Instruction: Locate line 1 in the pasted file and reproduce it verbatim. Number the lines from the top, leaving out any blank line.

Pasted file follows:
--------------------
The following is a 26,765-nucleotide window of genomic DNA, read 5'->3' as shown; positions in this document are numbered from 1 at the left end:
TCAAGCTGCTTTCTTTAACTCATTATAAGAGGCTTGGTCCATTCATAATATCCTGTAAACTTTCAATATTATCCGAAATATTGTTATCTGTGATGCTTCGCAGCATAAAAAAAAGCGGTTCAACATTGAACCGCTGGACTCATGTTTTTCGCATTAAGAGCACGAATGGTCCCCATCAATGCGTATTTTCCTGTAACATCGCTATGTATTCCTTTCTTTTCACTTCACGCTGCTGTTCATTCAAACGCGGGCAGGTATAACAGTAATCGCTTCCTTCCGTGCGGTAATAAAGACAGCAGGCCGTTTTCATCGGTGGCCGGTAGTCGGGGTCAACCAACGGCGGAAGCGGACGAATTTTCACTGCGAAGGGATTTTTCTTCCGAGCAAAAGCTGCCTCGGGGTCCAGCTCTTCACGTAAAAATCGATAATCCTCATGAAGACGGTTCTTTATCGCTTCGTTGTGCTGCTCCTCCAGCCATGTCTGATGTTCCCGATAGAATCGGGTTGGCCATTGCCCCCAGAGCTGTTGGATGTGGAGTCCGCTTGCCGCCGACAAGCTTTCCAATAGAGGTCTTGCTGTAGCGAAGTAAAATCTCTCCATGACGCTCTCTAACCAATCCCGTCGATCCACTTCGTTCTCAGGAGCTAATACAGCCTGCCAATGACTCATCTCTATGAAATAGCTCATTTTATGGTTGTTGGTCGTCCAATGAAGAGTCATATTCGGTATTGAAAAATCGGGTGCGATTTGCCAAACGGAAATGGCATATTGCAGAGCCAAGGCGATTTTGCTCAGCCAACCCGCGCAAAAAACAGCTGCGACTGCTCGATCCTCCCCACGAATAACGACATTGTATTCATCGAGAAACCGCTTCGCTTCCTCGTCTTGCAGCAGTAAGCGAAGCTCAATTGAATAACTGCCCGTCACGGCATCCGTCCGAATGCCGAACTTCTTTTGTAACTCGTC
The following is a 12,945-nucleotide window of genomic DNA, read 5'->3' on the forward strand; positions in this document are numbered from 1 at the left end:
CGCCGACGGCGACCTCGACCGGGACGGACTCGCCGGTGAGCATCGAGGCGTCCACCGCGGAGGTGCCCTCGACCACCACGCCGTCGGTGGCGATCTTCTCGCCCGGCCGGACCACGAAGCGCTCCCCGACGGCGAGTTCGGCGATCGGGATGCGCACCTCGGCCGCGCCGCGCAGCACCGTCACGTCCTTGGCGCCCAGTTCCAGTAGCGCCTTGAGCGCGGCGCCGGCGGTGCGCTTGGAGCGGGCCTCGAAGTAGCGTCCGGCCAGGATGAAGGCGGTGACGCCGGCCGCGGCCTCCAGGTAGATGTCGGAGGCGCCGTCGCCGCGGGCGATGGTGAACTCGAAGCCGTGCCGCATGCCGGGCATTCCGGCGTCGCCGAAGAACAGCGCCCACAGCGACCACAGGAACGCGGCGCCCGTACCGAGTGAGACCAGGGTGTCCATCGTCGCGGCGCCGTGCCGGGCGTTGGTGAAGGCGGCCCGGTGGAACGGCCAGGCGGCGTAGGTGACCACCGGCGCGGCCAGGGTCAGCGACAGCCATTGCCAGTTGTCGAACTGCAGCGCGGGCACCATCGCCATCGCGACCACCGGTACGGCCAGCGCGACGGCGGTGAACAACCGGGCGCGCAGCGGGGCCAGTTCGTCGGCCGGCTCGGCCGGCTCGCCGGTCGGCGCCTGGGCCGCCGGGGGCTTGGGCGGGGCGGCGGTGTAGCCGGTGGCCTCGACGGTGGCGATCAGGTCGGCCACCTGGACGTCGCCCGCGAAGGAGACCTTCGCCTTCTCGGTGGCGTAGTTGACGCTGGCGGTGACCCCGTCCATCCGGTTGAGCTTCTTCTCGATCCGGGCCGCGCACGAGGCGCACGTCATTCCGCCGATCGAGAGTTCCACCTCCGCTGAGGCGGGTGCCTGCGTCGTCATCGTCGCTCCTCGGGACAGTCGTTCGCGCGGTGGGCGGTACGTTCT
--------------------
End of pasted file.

The following is a 26,765-nucleotide window of genomic DNA, read 5'->3' as shown; positions in this document are numbered from 1 at the left end: